The Recognizing Addiction as a Disease Act of 2007, sponsored by Sen. Joseph Biden (D-Del.), seeks to literally rewrite the federal government’s language regarding addiction and recovery, ABC News reported Aug. 3.
The legislation calls for renaming the National Institute on Drug Abuse as the “National Institute on Diseases of Addiction,” and the National Institute on Alcohol Abuse and Alcoholism as the “National Institute on Alcohol Disorders and Health.”
“Addiction is a neurobiological disease — not a lifestyle choice — and it’s about time we start treating it as such,” Biden said. “We must lead by example and change the names of our federal research institutes to accurately reflect this reality. By changing the way we talk about addiction, we change the way people think about addiction, both of which are critical steps in getting past the social stigma too often associated with the disease.”
The consensus in the research community is that addiction is a brain disease, but many people with addictive disorders continue to face stigma and discrimination. “We believe that language matters. We believe these seemingly small changes represent a large step in the right direction as we work together to chip away at the misconceptions — and discrimination — associated with addiction,” said Lewis Gallant, executive director of the National Association of State Alcohol and Drug Abuse Directors.
David Gastfriend, vice president for medical affairs at Alkermes, added, “Eliminating the word ‘abuse’ takes away the notion that it’s willful misconduct. It’s inappropriate to term this ‘abuse.’ Ten percent of [the] population [are] unknowingly vulnerable to alcoholism when they drink. They can’t be held to be immoral for developing that illness.”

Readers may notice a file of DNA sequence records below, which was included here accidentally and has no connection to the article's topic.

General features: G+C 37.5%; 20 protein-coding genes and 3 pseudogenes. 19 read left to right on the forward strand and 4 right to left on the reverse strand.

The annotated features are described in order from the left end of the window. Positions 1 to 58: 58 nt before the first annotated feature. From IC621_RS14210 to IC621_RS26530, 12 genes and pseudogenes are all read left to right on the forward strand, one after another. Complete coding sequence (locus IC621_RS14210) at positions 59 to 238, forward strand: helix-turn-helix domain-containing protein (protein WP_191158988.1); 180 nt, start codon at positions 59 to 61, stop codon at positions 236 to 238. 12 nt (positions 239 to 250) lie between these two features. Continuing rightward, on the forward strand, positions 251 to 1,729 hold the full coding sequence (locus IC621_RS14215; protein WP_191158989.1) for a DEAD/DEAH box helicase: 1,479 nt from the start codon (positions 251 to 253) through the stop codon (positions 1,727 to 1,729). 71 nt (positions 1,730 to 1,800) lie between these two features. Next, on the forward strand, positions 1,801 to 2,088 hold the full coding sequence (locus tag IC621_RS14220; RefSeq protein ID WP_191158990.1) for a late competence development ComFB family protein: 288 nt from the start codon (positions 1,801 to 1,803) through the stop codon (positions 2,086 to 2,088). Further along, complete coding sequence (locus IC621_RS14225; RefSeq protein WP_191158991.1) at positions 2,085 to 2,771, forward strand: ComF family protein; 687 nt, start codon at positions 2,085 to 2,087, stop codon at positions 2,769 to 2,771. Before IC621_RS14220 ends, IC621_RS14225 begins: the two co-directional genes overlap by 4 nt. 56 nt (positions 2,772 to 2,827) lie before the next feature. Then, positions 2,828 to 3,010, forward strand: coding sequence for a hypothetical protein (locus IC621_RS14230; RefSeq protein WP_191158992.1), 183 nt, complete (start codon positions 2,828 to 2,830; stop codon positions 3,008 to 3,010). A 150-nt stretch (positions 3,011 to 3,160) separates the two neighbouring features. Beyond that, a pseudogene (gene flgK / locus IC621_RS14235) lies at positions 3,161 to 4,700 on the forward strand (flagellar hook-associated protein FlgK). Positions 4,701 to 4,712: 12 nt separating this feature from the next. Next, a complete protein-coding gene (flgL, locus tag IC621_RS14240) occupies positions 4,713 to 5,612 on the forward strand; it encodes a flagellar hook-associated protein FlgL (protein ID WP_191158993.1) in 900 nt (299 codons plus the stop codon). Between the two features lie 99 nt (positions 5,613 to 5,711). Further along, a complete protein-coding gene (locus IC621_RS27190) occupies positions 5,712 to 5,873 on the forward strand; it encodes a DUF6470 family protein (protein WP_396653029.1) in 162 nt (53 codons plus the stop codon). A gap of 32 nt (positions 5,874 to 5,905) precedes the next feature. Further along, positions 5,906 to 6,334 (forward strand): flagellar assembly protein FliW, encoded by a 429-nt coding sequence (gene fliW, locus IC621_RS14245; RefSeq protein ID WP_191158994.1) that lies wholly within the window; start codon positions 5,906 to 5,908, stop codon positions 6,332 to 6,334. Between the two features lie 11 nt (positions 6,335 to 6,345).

However, Sally Satel, a psychiatrist at the Oasis Clinic in Washington, D.C., said, “I feel uncomfortable with calling it a brain disease. It’s not a constructive public health message.
“I’ve never met a clinician who treats people like if they have a brain tumor. Not one treatment requires brain surgery,” Satel added. “But that language can imply to the public that it’s a hopeless situation, when, in fact, all treatments expect a person to take control of things themselves. All doctors expect people to martial their free will.”
Scott Lilienfeld, professor of psychology at Emory University, said “brain-disease rhetoric” was “grossly oversimplified.”
“It boils down an incredibly complex problem, to not necessarily the most important explanation,” he said. “You can view a psychological problem on many levels. Low-level explanation refers to molecules in the brain. There are other levels including people’s personality traits and moods, people’s parents, environment. Higher level than this is community.
“Every level tells you something useful. Brain disease is only one level among many and not even the most helpful. Implying it’s the only level of explanation, that’s counterproductive.”